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Stress in dentistry: Joining up the dots

Blog Author Roz McMullan

Blog Date 04/02/2020

Roz and Len at UK Dental Congress 2020​Many organisations are working to reduce the stress load on dentists. Dentists who are feeling overwhelmed and find themselves not getting better with self-help strategies can now gain access to professional, safe and confidential help from a number of different organisations.


These include NHS Practitioner Health Programme for dentists in England, Inspire for dentists in Northern Ireland, SilverCloud for our Armed Forces colleagues and Health Assured for all BDA members, including students. The Dentists’ Health Support Trust also does amazing work, while the BDA Benevolent Fund supports dentists and their families who are experiencing financial pressures.


However, it can still be difficult to figure out where you should turn for help. A stressed-out hospital dentist in Aberdeen and an associate dentist suffering from burnout in Croydon will, for example, have very different options available to them.


Stress in dentistry is an issue close to my heart. During my career I have seen colleagues affected by stress and burnout trying to hold careers and family together while feeling isolated and without support. Sometimes all it takes is someone to ask, “are you OK?”, and to take time to listen. Sometimes the person needs professional help.


We know that dentists in the UK have a high level of stress; higher than doctors, vets and dentists in other countries [1]. Nearly 44% of UK dentists have said they found it difficult to cope and were considering leaving the profession. Presenteeism is also a real problem, with many turning up to work even though they might not be properly fit. This is not good for the dentist’s recovery and not good for the patient, because anyone working while suffering with excess stress or burnout, has poor empathy, as well as reduced competency and focus.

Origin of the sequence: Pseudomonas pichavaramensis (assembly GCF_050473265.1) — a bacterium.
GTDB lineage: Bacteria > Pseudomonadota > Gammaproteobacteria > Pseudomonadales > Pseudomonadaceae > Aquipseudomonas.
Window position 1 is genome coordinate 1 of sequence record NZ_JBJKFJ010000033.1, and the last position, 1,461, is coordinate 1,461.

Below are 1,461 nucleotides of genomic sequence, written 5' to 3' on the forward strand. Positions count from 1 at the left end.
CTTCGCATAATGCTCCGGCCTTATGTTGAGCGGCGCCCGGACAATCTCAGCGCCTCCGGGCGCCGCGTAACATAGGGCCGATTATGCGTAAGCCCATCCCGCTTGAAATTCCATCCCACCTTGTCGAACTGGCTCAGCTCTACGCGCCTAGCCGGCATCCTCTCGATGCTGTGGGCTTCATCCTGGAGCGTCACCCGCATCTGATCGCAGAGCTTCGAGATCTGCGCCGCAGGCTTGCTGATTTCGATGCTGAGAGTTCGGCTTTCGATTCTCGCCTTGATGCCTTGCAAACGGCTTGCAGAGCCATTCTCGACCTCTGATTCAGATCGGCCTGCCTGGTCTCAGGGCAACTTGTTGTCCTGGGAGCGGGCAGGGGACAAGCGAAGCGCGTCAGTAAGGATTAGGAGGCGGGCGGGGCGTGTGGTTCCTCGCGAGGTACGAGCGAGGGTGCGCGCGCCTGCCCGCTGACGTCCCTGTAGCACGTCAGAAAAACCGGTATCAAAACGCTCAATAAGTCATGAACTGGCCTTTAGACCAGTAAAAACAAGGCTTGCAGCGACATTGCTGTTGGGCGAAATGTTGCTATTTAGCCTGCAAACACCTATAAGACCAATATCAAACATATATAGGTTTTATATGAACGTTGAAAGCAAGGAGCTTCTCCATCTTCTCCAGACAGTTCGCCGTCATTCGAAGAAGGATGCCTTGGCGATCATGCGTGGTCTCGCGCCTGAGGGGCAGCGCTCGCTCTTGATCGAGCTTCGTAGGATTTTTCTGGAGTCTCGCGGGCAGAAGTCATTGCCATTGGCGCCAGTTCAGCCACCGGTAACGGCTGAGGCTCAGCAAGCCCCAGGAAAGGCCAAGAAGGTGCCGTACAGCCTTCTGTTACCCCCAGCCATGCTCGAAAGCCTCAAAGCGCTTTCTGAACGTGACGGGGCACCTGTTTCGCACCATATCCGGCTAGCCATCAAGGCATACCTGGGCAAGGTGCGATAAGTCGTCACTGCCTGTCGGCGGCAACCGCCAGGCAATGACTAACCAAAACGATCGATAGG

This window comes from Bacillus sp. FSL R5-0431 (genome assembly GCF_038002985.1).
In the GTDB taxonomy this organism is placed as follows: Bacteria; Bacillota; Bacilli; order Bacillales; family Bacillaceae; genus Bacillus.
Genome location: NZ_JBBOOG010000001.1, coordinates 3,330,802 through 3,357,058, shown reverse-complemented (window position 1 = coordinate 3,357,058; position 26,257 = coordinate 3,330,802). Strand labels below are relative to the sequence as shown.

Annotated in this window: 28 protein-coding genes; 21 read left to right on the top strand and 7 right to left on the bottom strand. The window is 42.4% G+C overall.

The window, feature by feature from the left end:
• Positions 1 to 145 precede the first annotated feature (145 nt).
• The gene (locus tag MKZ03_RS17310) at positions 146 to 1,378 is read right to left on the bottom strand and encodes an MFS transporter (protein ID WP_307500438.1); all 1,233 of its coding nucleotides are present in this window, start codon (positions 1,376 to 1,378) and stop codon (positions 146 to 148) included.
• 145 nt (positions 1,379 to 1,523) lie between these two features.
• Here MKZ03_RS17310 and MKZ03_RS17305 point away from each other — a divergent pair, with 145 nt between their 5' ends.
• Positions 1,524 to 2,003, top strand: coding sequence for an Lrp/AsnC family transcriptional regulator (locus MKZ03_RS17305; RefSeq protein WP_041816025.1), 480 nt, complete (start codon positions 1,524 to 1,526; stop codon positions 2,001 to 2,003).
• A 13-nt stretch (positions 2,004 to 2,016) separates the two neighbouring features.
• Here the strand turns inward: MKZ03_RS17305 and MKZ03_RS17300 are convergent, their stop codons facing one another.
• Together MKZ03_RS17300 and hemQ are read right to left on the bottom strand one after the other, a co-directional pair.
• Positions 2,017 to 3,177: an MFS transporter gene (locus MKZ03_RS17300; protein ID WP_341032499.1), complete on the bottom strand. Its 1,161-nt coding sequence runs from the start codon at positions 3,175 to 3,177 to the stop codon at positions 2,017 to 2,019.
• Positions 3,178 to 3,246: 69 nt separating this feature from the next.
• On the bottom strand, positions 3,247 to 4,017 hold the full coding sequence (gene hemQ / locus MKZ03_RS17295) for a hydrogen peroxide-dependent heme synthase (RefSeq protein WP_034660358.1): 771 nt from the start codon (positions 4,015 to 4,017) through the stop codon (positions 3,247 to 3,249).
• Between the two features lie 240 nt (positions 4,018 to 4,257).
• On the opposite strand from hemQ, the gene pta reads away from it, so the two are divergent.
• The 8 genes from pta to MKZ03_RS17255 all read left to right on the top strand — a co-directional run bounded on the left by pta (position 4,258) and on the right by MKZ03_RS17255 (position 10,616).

When I speak about these issues, no matter where I am in the country, audience members come up to me afterwards to tell me their stories, often asking where they can turn for help.


I want to make it easier for dentists to understand what options are available to them, to improve the support they can access and further support stress prevention. That’s why, I am bringing together people from across the profession in a roundtable at the BDA on 20 February to discuss mental health and well-being in dentistry.


I’m really encouraged by how well represented the major organisations in dentistry will be at this event. It shows, I think, that right across the board there’s a real interest in tackling these issues and joining up the dots. I am determined to continue our work on improving the working environment of dentists and outlining clear pathways for those who find themselves unable to cope to find professional help. For now, watch this space!


Roz McMullan, BDA President


1. Collin V, et al. BDJ: Vol 226 No1; 2019.